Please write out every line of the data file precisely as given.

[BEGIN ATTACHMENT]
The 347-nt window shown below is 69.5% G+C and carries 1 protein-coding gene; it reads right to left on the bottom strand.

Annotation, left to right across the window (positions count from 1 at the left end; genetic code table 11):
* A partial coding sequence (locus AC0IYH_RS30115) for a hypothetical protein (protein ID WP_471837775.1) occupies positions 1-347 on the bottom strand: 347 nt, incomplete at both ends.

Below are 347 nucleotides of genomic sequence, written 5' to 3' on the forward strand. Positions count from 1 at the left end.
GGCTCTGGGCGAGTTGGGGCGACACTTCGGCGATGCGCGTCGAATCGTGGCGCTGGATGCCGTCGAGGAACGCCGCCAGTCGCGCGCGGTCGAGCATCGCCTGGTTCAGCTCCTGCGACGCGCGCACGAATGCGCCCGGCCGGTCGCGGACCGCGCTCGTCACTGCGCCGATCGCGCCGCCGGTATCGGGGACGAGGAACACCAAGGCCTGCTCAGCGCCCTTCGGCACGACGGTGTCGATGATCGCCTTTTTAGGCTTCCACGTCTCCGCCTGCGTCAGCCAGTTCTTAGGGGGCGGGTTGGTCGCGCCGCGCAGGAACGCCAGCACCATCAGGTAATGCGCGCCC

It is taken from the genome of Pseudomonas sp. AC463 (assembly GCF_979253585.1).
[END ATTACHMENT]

The 347-nt window shown below is 69.5% G+C and carries 1 protein-coding gene; it reads right to left on the bottom strand.

Annotation, left to right across the window (positions count from 1 at the left end; genetic code table 11):
* A partial coding sequence (locus AC0IYH_RS30115) for a hypothetical protein (protein ID WP_471837775.1) occupies positions 1-347 on the bottom strand: 347 nt, incomplete at both ends.

Below are 347 nucleotides of genomic sequence, written 5' to 3' on the forward strand. Positions count from 1 at the left end.
GGCTCTGGGCGAGTTGGGGCGACACTTCGGCGATGCGCGTCGAATCGTGGCGCTGGATGCCGTCGAGGAACGCCGCCAGTCGCGCGCGGTCGAGCATCGCCTGGTTCAGCTCCTGCGACGCGCGCACGAATGCGCCCGGCCGGTCGCGGACCGCGCTCGTCACTGCGCCGATCGCGCCGCCGGTATCGGGGACGAGGAACACCAAGGCCTGCTCAGCGCCCTTCGGCACGACGGTGTCGATGATCGCCTTTTTAGGCTTCCACGTCTCCGCCTGCGTCAGCCAGTTCTTAGGGGGCGGGTTGGTCGCGCCGCGCAGGAACGCCAGCACCATCAGGTAATGCGCGCCC

It is taken from the genome of Pseudomonas sp. AC463 (assembly GCF_979253585.1).